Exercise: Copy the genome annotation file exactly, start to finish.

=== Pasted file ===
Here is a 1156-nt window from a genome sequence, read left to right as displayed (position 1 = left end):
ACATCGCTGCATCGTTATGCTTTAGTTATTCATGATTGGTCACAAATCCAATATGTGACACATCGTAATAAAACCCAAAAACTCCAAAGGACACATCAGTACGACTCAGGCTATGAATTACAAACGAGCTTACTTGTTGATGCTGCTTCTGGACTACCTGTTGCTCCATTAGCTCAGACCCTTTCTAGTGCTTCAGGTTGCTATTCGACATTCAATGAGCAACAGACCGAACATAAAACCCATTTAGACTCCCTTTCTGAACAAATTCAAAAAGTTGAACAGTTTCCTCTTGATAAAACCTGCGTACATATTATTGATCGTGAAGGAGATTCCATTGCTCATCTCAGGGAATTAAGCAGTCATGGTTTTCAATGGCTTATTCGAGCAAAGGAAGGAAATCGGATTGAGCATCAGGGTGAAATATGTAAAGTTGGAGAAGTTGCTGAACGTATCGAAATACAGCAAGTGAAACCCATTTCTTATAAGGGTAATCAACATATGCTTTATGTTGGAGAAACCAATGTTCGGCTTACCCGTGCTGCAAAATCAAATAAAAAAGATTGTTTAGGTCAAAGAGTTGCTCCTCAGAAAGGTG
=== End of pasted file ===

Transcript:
Here is a 1156-nt window from a genome sequence, read left to right as displayed (position 1 = left end):
ACATCGCTGCATCGTTATGCTTTAGTTATTCATGATTGGTCACAAATCCAATATGTGACACATCGTAATAAAACCCAAAAACTCCAAAGGACACATCAGTACGACTCAGGCTATGAATTACAAACGAGCTTACTTGTTGATGCTGCTTCTGGACTACCTGTTGCTCCATTAGCTCAGACCCTTTCTAGTGCTTCAGGTTGCTATTCGACATTCAATGAGCAACAGACCGAACATAAAACCCATTTAGACTCCCTTTCTGAACAAATTCAAAAAGTTGAACAGTTTCCTCTTGATAAAACCTGCGTACATATTATTGATCGTGAAGGAGATTCCATTGCTCATCTCAGGGAATTAAGCAGTCATGGTTTTCAATGGCTTATTCGAGCAAAGGAAGGAAATCGGATTGAGCATCAGGGTGAAATATGTAAAGTTGGAGAAGTTGCTGAACGTATCGAAATACAGCAAGTGAAACCCATTTCTTATAAGGGTAATCAACATATGCTTTATGTTGGAGAAACCAATGTTCGGCTTACCCGTGCTGCAAAATCAAATAAAAAAGATTGTTTAGGTCAAAGAGTTGCTCCTCAGAAAGGTG